the individual may sob in weeping, or send forth the rapid and excessive expirations of laughter, yet the face on the side where the nerve is paralyzed will be perfectly quiescent.10 So, too, those movements of the nostrils which are sometimes used in expression can not be performed. Sneezing can not be done on the affected side, nor can the individual whistle, because a branch of this nerve goes to the muscles at the corner of the mouth, which are therefore disabled. Sir Charles Bell, in cutting a tumor from before the ear of a coachman, divided this branch of the nerve. Shortly after, the man thanked him for curing him of a formidable disease, but complained that he could no longer whistle to his horses.

3. Another singular case of paralysis narrated by Sir Charles Bell is that of a mother who was seized with a paralysis, in which there was a loss of muscular power on one side, and a loss of sensibility on the other. She could hold her child with the arm of the side which retained its power of motion, but had lost its sensibility. But she could do it only when she was looking at it. She could not feel her child on the arm, and therefore, when her attention was drawn to any thing else, and she ceased to have her eyes fixed on the child, the muscles, having no overseer, as we may say, to keep them at work, were relaxed at once, and the child would fall from her arm.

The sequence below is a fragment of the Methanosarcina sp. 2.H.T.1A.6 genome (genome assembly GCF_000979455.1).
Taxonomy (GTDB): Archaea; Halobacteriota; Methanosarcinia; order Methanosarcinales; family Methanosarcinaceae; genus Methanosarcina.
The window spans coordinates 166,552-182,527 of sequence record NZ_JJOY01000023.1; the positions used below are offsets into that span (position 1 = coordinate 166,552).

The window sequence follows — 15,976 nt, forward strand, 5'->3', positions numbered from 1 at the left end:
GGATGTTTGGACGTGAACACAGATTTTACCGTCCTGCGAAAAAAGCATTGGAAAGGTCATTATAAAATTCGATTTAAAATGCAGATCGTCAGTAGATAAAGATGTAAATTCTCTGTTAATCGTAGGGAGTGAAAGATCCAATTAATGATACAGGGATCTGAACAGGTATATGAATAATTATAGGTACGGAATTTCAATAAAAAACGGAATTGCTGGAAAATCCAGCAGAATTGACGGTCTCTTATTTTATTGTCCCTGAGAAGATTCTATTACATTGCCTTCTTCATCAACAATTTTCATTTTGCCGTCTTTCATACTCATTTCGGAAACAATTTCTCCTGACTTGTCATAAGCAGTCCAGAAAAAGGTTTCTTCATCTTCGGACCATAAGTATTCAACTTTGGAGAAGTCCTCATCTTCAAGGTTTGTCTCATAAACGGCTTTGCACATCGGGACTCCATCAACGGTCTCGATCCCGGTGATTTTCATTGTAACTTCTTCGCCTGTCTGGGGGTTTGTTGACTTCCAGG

BRAIN, OR IN THE HEART. 1. It was formerly supposed that a nerve must, of course, have an exquisiteli sensibility.12 But there is no sensibility in nerves devoted to motion, as we have already seen. Neither is there any in the brain itself, but only in its enveloping membranes. Portions of the brain may be cut off without producing any pain. The heart, too, is insensible to touch. A case proving this fell under the observation of Harvey, the discoverer of the circulation of the blood. A young nobleman, from an injury received in a fall, had a large abscess13 on the chest, which occasioned such a destruction of the parts as to leave the lungs and heart exposed. Charles the First; on hearing of the case, desired Harvey to see it.

2. “When,” says Harvey, “I had paid my respects to this young nobleman, and conveyed to him the king's request, he made no concealment, but exposed the left side of his breast, when I saw a cavity into which I could introduce my fingers and thumb. Astonished with the novelty, again and again